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I have a table with a few million tuples.

I perform updates in most of them.

The first update takes about a minute. The second, takes two minutes. The third update takes four minutes.

After that, I execute a VACUUM FULL.

Then, I execute the update again, which takes two minutes.

If I dump the database and recreate it, the first update will take one minute.

Why doesn't PostgreSQL performance get back to its maximum after a VACUUM FULL?

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What gave you the idea that VACUUM FULL is the solution to your problem? – Milen A. Radev Jun 29 '10 at 12:31
I'm not sure, all I know is that consecutive updates degrade the performance. After a vacuum, it gets better. But, I get the initial speed only dropping/recreating the database – pcent Jun 29 '10 at 12:34
up vote 2 down vote accepted

The order of the tuples might be different, this results in different queryplans. If you want a fixed order, use CLUSTER. Lower the FILLFACTOR as well and turn on auto_vacuum. And did you ANALYZE as well?

Use EXPLAIN to see how a query is executed.

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I update all tuples, there are some flags that are marked to classify them. The time spent is in this update. Whem I re-run the update, there's a slow down – pcent Jun 29 '10 at 12:31
I've found this question you answered last week, it clarified my ideas… – pcent Jun 29 '10 at 12:48
Running REINDEX TABLE can also be a good idea after a VACUUM FULL. – Matthew Wood Jun 29 '10 at 13:44
Also, since this is an update activity, you will have no empty pages to use after a vacuum full, forcing the system to allocate more space. Often, if activity will remain high, and your free pages do exceed the size of the free space map, a regular vacuum does more for performance than a vacuum full. – Grant Johnson Jul 1 '10 at 14:24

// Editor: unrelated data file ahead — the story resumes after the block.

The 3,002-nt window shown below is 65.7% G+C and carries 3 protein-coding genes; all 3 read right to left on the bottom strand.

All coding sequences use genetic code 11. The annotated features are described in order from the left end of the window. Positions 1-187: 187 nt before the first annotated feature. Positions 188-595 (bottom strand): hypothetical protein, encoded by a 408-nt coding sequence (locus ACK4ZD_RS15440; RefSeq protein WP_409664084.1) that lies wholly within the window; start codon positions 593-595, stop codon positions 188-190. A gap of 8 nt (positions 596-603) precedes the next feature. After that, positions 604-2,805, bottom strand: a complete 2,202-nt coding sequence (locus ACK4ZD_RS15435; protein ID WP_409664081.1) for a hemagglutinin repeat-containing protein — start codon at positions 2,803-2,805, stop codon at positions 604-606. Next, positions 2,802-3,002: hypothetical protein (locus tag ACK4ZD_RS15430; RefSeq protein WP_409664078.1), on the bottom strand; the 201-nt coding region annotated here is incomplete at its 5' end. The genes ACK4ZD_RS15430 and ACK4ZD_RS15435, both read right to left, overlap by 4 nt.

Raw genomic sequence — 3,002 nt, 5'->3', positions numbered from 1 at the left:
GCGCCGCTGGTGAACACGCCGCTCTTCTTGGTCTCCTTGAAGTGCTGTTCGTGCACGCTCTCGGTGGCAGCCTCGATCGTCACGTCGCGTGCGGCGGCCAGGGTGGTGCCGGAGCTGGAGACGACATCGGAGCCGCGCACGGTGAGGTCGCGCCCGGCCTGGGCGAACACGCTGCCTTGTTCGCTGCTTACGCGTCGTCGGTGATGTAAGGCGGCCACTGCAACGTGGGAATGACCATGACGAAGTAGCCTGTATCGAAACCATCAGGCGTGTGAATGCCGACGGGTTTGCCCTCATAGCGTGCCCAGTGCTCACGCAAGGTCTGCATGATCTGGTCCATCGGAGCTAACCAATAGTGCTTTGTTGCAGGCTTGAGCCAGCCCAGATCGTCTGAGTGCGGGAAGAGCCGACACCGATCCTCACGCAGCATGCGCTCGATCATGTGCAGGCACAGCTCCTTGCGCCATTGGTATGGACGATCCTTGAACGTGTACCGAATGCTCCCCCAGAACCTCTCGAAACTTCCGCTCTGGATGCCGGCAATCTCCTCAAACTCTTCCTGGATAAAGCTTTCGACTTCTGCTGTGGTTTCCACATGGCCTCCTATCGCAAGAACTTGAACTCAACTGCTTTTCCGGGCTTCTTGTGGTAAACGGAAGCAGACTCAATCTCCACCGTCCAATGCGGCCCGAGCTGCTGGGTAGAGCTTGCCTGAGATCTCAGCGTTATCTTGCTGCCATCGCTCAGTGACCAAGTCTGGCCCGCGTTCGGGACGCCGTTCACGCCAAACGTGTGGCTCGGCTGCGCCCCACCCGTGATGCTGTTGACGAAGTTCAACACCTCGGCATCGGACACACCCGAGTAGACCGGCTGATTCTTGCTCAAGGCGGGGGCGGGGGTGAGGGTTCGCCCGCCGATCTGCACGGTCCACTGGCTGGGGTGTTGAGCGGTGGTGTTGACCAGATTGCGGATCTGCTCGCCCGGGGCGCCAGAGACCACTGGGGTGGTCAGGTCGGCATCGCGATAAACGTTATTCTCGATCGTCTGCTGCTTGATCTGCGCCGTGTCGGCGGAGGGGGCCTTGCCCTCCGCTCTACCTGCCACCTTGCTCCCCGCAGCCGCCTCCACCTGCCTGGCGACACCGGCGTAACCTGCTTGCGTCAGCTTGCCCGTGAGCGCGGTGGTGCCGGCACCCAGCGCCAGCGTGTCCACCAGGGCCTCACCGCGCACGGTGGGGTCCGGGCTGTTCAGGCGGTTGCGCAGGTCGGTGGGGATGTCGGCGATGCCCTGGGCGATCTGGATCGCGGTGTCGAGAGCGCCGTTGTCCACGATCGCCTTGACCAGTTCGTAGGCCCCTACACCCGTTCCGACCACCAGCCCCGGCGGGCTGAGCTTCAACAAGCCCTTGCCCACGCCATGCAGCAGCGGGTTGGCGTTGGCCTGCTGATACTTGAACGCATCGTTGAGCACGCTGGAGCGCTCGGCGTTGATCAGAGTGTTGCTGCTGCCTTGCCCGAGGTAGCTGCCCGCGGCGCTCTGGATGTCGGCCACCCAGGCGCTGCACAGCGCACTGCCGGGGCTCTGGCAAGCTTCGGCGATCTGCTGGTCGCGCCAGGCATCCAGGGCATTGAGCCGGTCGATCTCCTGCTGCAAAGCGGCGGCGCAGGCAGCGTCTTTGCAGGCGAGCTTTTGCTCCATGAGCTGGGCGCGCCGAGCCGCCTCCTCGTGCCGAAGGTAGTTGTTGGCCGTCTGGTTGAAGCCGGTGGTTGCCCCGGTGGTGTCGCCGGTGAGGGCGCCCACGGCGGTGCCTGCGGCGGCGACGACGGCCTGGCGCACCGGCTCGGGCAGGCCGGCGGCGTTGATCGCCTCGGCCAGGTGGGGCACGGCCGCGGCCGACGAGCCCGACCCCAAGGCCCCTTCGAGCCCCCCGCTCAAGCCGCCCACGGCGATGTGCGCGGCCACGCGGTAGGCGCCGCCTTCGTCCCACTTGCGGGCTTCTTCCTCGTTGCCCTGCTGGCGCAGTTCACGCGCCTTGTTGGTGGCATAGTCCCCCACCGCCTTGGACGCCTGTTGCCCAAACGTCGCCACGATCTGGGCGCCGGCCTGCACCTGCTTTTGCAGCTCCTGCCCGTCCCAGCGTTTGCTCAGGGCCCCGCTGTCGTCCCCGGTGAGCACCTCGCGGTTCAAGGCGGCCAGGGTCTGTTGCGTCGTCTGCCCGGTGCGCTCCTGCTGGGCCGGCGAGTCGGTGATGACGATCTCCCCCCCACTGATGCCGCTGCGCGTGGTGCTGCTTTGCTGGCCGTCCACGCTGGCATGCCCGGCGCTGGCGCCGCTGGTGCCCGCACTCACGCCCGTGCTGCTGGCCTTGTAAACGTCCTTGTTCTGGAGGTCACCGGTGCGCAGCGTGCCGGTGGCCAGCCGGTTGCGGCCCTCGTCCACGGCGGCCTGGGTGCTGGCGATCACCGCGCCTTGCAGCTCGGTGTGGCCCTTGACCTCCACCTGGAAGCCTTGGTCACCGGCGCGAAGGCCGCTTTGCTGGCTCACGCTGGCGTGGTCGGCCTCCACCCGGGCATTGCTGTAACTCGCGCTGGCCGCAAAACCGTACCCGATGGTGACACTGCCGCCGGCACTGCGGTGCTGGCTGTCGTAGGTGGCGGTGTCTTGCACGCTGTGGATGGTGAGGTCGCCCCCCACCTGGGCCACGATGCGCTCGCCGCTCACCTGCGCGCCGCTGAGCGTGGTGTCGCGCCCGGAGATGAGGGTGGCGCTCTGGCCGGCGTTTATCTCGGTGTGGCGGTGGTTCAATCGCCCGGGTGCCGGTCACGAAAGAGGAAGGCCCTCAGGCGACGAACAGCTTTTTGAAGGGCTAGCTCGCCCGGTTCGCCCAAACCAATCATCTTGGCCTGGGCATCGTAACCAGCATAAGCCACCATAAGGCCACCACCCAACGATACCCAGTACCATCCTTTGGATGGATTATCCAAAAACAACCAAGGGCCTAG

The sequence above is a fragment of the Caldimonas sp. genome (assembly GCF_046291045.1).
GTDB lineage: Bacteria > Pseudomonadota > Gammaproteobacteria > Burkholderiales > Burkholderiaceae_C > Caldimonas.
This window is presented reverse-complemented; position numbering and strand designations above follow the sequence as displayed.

VACUUM FULL does not compact the indexes. In fact, indexes can be in worse shape after performing a VACUUM FULL. After a VACUUM FULL, you should REINDEX the table.

However, VACUUM FULL+REINDEX is quite slow. You can achieve the same effect of compacting the table and the indexes using the CLUSTER command which takes a fraction of the time. It has the added benefit that it will order your table based on the index you choose to CLUSTER on. This can improve query performance. The downsides to CLUSTER over VACUUM FULL+REINDEX is that it requires approximately twice the disk space while running. Also, be very careful with this command if you are running a version older than 8.3. It is not MVCC safe and you can lose data.

Also, you can do a no-op ALTER TABLE ... ALTER COLUMN statement to get rid of the table and index bloat, this is the quickest solution.

Finally, any VACUUM FULL question should also address the fact why you need to do this? This is almost always caused by incorrect vacuuming. You should be running autovacuum and tuning it properly so that you never have to run a VACUUM FULL.

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